Remember, offices can be rented, and it’s easy to create a façade. A reputation is built over time, so look at the buyer’s history. The longer he has been successful (and that success can be confirmed), the more likely he is going to complete the purchase at hand. Do not listen to his boast and brag―look at the facts.
Buyers used to be able to get standby loans and letters of credit from their bank to offer proof they could close, and the banks could easily and quickly produce them. In today’s challenging market, banks are hard-pressed to provide those kinds of assurances. Deals are taking longer than ever to close and are more complicated. Banks, investors and financiers require more time and due diligence than ever before. Be aware of those facts, and patient in your transaction. If a legitimate buyer needs an extension and has a valid reason, you may want to grant one rather than lose him.
If you’re carrying paper, you’ve become a lender, and your requirements to provide financing should be as stringent as the bank’s. If you don’t have as much to lend as the bank, you may want to be even more careful! Remember, banks rarely lend their own money; they borrow money from their depositors or the Feds. It is always easier to lose other peoples’ money than your own.
There are lots of examples of deals gone bad and sellers left holding a bag of broken promises. If you’re desperate to sell, you may not have the luxury of evaluating the buyer. A smart buyer will know this and take advantage of you. If you’re about to lose the property to a bank, many investors would rather deal with the bank and will wait for a foreclosure.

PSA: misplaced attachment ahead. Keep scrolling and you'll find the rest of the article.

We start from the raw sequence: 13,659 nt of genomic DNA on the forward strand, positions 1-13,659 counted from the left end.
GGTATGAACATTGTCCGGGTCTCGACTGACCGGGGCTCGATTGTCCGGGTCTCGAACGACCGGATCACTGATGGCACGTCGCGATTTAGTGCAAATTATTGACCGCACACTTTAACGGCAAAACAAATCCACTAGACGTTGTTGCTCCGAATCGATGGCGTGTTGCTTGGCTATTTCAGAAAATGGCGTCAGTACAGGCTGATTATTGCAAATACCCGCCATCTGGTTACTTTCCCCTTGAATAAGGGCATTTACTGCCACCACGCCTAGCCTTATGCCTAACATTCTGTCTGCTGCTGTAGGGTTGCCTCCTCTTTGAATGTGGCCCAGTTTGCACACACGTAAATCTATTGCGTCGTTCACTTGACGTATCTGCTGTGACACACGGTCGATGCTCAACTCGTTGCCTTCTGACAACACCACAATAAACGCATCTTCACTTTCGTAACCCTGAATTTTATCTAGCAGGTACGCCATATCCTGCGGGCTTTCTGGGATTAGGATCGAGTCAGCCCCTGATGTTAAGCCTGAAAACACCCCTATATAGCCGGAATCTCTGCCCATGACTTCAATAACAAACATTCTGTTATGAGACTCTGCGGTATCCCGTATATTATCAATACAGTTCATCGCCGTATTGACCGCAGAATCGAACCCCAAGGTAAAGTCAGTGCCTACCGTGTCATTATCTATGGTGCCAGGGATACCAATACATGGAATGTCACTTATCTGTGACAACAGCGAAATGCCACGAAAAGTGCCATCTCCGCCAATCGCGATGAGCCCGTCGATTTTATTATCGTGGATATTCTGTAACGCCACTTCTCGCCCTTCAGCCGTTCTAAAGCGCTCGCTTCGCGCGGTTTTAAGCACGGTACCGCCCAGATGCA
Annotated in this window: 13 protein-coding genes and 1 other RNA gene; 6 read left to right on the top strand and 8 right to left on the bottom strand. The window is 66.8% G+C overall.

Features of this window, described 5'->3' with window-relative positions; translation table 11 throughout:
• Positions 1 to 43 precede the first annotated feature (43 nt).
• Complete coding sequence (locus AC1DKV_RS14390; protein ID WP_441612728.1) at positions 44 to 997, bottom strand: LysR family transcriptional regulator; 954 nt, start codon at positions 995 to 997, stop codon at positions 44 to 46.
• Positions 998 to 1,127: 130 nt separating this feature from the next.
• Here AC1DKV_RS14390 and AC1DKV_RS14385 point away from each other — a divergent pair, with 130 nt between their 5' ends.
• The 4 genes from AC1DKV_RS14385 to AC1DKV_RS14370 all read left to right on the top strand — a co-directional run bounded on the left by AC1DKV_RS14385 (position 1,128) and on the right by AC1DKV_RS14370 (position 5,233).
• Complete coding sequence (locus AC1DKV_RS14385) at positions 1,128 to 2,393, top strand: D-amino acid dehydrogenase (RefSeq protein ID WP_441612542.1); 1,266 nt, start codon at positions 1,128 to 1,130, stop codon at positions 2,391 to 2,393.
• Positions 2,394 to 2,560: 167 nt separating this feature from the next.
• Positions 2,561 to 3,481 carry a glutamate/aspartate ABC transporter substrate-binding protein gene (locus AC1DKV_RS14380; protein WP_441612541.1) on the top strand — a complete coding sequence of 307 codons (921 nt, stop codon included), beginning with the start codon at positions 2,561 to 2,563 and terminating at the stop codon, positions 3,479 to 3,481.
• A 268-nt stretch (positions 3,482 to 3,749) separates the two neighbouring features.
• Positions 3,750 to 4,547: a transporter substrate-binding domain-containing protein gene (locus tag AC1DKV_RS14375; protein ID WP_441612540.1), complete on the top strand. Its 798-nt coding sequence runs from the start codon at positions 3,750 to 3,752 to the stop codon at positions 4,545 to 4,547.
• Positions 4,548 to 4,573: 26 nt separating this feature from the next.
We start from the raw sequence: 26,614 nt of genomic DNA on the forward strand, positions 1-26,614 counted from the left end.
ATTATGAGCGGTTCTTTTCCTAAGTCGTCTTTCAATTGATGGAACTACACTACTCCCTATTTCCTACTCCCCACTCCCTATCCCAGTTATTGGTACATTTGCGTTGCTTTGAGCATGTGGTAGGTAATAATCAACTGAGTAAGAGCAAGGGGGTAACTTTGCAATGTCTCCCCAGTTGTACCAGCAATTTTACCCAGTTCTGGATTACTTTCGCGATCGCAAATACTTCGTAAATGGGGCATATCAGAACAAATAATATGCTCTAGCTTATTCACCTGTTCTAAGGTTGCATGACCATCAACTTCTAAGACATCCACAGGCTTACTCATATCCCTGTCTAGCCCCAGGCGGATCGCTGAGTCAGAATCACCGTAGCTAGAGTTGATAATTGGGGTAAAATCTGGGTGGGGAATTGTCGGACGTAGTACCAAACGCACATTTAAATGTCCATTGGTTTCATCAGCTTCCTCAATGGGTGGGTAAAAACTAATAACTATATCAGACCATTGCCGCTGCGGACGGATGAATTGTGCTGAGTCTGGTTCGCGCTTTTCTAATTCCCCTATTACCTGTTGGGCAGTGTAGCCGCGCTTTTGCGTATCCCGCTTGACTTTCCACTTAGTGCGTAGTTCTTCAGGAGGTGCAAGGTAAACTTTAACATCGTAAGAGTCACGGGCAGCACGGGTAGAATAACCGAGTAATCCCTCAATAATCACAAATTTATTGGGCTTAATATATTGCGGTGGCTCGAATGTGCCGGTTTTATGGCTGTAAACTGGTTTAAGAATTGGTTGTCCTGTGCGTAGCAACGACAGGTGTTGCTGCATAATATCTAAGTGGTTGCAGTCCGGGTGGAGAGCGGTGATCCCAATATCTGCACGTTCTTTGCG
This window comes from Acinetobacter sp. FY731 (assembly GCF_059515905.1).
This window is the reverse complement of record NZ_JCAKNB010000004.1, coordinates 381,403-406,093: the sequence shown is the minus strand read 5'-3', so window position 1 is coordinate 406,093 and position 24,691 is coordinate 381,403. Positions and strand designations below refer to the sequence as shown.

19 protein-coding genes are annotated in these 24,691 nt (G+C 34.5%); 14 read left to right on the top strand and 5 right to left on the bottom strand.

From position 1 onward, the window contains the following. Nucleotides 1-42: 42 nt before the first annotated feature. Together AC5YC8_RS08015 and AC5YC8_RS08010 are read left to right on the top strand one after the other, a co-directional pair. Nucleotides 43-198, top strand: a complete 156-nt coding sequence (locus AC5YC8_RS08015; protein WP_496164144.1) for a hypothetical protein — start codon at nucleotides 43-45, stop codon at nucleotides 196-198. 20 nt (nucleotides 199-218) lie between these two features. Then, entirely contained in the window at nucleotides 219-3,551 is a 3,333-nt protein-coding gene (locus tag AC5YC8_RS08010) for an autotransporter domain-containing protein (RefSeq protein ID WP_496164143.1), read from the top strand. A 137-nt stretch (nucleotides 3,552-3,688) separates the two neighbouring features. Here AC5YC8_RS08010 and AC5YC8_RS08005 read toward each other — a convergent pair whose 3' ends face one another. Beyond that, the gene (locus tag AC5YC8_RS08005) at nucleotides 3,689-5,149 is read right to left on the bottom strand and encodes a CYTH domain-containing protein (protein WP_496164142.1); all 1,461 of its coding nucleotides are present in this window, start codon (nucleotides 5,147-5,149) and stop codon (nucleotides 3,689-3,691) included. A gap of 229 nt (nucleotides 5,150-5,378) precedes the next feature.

Fraud or Friend?
There are numerous frauds in the marketplace who have never closed a self-storage transaction and do not have the ability to close. They have tattered and torn histories with bankruptcies, and a trail of investors behind them who may have lost millions of dollars. They’re in the market tying up properties. Ensure you’re not dealing with one of them. Do some seller due diligence and protect your sale.
RK Kliebenstein is a self-storage consultant with more than 25 years of experience. He has negotiated the purchase of nearly a billion dollars worth of storage properties on behalf of his clients or employers. He is the author of “How to Invest in Self-Storage.” To reach him, e-mail firstname.lastname@example.org .